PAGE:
Explanation: Ma'unah means financial support and 'amil means those who are members of the household, whether slaves or servants. Some people have regarded this to mean other people, which is wrong. The Prophet (sws) had said that what remains after the expenses of his wives and members of the household was sadaqah, whichwould be the property of the state. The wealth of the governmentbelonged to the state from the beginning because it was based on the power of authority of the state. The Prophet (sws) took his share from this due to his position as the person in command, in exactly the same manner as the caliph of an ummah or president of a state is supported financially by the state. This was so because of his status as the one in authority, i.e. the one responsible for matters of the state and not his status as a prophet. As far as prophethood was concerned, the Quran has said: "I do not seek any recompense from you." Since he was responsible for the government as well as prophethood, it was necessary that the state cover his expenses. Meeting anyone's expenses also means that the expenses of his family and related individuals would also be covered. The wives of the Prophet (sws) had some other qualities in addition to being his wives. These were not on the basis of their purity. Sacred they were, but Allah had instructed Muslims, for the sake of their religion and the nation, in verse 53 of Surah al-Ahzab: "They should never hurt the Prophet (sws) and that they should never marry his wives after his demise. These are very serious matters for Allah." Besides the fact that marrying again was against the dignity of the wives, there were also great dangers in this. Anyone marrying them could have made any sort of propaganda. To eliminate the possibilities of such matters, it was the requirement of religion that they be prevented from a second marriage. Therefore, the responsibility of financially supporting them was that of the Rightly Guided Caliphs and those who came later, which all of them fulfilled.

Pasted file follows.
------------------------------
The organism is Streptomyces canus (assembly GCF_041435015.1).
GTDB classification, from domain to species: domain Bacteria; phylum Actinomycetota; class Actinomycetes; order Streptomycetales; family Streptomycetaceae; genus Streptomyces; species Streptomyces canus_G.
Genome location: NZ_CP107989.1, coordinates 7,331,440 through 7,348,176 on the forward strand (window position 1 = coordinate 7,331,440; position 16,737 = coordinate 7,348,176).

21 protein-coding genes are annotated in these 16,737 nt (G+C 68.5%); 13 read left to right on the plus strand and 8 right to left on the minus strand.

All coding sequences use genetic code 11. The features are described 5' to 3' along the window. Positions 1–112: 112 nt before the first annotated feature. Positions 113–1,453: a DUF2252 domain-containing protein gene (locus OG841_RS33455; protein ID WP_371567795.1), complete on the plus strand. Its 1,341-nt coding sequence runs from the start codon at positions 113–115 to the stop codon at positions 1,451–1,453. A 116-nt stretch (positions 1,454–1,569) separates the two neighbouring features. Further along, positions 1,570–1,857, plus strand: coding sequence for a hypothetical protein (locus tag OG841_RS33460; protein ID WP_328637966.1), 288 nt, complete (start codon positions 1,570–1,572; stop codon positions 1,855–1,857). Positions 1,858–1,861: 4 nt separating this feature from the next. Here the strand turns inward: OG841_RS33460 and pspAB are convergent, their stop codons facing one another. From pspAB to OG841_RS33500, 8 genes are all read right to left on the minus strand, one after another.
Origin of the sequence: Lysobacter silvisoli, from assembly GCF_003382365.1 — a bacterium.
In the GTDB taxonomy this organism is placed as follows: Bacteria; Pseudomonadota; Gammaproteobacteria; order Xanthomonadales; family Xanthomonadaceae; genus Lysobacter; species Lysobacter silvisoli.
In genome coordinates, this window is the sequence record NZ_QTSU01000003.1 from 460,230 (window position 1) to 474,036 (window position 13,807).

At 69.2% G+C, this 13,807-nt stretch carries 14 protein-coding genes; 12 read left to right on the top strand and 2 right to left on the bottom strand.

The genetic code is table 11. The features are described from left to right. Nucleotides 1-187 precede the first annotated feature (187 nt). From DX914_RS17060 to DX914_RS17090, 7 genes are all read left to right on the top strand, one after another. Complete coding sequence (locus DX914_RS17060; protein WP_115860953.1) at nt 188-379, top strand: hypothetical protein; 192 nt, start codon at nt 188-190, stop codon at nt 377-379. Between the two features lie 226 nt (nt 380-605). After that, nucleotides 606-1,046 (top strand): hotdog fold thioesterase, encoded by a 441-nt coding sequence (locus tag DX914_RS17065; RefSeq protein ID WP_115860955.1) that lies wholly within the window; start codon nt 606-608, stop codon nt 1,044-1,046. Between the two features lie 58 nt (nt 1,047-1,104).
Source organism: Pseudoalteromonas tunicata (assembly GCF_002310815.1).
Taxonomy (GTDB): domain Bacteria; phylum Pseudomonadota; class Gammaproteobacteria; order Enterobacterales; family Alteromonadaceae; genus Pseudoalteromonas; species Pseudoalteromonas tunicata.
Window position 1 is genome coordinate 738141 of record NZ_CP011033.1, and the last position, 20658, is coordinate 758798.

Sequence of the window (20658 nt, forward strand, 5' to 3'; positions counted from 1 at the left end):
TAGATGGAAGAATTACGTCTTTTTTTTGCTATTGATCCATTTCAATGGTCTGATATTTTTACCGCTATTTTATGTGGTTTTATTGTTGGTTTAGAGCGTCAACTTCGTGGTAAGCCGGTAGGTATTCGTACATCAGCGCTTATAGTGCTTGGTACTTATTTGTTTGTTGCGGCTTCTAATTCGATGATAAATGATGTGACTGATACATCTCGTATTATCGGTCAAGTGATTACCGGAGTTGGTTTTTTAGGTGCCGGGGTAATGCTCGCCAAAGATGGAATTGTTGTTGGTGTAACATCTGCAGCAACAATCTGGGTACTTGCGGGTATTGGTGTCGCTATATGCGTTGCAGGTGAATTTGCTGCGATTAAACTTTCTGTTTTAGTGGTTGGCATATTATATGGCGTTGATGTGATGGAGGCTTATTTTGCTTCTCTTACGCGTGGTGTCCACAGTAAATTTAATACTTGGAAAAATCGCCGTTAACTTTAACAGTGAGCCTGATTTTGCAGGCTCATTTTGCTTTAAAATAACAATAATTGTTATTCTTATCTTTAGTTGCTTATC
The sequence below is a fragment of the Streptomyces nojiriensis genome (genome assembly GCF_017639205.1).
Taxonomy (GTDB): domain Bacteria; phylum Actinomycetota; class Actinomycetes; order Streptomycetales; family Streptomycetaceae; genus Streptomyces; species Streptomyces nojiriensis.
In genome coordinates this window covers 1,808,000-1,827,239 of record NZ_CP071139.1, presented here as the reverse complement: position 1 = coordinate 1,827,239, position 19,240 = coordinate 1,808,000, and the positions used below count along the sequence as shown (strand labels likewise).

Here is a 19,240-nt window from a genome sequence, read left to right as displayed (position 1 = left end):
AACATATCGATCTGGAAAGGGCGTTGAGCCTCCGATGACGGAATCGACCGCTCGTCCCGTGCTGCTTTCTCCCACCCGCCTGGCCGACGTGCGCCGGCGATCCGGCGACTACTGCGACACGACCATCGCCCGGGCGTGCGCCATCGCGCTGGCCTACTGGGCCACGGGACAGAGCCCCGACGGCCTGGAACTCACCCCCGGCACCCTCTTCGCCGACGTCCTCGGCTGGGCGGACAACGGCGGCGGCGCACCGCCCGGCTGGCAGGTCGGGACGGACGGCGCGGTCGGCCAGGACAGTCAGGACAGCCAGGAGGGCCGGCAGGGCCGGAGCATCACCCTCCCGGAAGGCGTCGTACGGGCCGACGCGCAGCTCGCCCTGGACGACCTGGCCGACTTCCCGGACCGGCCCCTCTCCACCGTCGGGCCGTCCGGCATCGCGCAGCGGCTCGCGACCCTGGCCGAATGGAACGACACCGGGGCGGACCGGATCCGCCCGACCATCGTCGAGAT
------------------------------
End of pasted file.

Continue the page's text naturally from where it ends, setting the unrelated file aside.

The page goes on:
The word nisa' that comes after ma tarakta is for wives. This means that it is not related to the family of Hashimites or Fatimah (rta) or 'Ali (rta), because they are not included in nisa'. However, servants or slaves of the wives of the Prophet (sws) should be included.

Narratives about the Characteristics of Hell

1. It is narrated from Abu Hurayrah (rta) that the Prophet (sws) said that the heat of the fire lit by humans is one part of 70 parts of the heat of Hell Fire. The Companions said: "O Prophet of Allah! If this had been the fire, it would have been sufficient to burn." The Prophet (sws) answered that it has been increased by 69 times.

Explanation: There is no relevance between the question and answer here, but the statement by itself is valid. It means that one should not consider the fire in this world to be the same as that of Hell. Interpreters also say that the answer is meant to explain the difference.

2. It is narrated from Abu Hurayrah (rta) that he said: "Do you think that the Hell fire would be red like that of your fire? It would be as black as charcoal."

Explanation: This is a statement by Abu Hurayrah (rta). The approach of the Hadith scholars is that if a Companion says something, he would not have said it unless he heard it from the Prophet (sws). Therefore, they consider such a narrative to be valid. However, this is going beyond principles. I believe that Abu Hurayrah (rta) must have said this himself. If it is considered to be valid, what would be the difference between Hadith and such statements? There are several examples which, if considered to possess the status of validity, would confuse the real meaning. If Abu Hurayrah (rta) had heard it from the Prophet (sws), he would have referred it thus, instead of saying it himself. This would have increased the significance of this statement tremendously and he would have been honoured too. Since he did not do so, what is the need to make such claims unnecessarily?

Advocating for Sadaqah